What did my grandparents do wrong? What right did she have to terrify them so? Because they aren’t her relatives, and she therefore cares nothing about their health? She’s willing to use innocent elderly people as a bargaining chip to control me?

And on top of all this, my teacher openly claimed I was undermining my family relationships!

Later, a classmate at the Party Branch meeting who felt the teachers’ actions toward me were improper let me see his meeting notes. As it turned out, the teachers had already drawn up a list of student names, and my name was on the list. That explained why I was being subjected to all of these various kinds of special treatment.

(Content of the hand-written notes:

  1. Get a hold on ideological and political education. Party Group Cadres must strengthen their fight, do every student right. Do not let a single student get away. The Party Group must talk “policy, politics, principle, discipline.”
  2. Party Committee members say they are waging a “protracted war,” patiently working with students, long-term.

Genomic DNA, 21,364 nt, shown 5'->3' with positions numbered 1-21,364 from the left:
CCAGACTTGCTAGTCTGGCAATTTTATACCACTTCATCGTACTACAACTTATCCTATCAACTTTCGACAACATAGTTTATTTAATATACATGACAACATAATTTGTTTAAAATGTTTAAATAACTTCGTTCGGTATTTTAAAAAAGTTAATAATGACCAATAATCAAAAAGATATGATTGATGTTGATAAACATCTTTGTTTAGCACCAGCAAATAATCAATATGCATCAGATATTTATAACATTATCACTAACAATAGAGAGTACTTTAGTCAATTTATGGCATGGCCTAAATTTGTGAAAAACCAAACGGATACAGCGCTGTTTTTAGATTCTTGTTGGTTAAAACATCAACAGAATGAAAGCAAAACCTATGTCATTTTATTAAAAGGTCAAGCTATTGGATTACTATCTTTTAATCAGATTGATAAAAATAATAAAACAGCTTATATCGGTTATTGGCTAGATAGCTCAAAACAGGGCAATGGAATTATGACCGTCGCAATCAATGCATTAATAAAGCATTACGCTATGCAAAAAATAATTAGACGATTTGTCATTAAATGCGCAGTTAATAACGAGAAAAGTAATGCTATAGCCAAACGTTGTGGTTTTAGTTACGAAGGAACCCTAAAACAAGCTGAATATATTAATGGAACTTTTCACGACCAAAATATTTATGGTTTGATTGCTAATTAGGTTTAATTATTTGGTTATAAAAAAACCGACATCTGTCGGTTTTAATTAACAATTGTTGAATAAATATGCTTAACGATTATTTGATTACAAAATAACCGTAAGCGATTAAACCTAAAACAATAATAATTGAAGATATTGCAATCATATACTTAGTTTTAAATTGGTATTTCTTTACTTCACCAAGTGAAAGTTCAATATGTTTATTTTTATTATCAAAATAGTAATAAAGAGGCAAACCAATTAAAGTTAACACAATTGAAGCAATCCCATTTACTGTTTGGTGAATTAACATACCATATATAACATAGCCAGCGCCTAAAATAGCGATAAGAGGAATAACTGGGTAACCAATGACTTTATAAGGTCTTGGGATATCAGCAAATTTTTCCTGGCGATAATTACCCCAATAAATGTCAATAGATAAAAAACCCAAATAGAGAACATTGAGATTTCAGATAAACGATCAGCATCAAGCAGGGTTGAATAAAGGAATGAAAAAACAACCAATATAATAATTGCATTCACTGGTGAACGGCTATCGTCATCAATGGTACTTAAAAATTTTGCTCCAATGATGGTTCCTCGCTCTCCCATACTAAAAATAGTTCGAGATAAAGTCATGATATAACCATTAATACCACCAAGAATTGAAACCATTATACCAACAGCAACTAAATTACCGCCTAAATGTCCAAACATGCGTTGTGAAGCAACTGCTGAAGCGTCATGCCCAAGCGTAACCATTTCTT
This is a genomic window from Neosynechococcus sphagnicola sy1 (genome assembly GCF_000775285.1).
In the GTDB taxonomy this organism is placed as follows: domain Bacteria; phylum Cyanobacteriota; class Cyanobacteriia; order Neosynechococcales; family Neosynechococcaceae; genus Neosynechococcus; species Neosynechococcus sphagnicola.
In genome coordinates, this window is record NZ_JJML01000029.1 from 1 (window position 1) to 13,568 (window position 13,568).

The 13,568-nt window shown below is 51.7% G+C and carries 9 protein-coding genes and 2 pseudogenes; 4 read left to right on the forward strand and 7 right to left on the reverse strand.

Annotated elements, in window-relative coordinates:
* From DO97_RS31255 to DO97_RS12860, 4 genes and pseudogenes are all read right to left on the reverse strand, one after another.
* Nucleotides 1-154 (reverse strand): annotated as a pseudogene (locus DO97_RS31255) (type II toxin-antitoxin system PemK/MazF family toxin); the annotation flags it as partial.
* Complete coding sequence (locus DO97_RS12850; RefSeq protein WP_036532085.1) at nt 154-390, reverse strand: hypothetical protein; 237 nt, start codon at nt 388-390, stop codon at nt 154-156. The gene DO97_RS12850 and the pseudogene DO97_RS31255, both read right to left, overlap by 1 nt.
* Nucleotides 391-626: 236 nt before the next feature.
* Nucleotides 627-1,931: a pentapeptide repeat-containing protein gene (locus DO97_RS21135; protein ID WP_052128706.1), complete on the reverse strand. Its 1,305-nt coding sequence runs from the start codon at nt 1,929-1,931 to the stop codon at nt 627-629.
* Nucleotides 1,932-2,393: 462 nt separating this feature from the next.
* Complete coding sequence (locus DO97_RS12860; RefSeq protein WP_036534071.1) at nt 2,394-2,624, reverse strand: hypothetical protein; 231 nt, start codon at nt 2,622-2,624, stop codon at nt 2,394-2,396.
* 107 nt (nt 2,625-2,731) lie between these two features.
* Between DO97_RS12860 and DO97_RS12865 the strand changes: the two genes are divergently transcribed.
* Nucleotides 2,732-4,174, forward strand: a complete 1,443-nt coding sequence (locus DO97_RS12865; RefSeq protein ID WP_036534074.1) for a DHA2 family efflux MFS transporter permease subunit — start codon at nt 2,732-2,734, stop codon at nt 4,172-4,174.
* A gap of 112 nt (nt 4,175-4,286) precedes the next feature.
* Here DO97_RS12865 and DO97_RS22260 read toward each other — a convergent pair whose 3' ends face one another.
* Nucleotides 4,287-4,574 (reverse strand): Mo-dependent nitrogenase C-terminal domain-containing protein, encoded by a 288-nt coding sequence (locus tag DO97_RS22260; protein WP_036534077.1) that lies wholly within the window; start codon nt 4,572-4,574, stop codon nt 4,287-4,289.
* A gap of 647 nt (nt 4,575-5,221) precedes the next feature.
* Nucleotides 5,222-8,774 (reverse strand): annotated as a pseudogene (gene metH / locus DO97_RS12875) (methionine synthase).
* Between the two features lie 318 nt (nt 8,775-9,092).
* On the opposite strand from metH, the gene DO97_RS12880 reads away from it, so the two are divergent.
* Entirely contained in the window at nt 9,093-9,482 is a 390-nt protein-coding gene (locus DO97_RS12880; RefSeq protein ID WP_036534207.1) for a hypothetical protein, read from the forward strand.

3. National People’s Congress: “11 people,” one graduated, five males six females.
  4. Some students have “lost touch,” “lost control”–the repercussions are very serious.
  5. Students have damaged familial relationships. Teachers have spent too much energy doing students’ work. Students have already disrupted educational order. Students have incited workers, disrupted societal order, disrupted the “stability of the country.”
  6. Characteristics of these students:
  7. Background: bad family environment, have seen the darkness of society.
  8. Low grades: taking the normal path [to success in school] doesn’t work, they have low self-esteem, then “look for alternative paths.”
  9. Unsociable personality, don’t like to converse with others.
  10. The students also study Marx and Engels, so the Party Group should strengthen its own theories. As teachers are doing student work, they must guard against students “inciting defection.” Teachers are consultants–provide theoretical support.)

Here we have a list of names: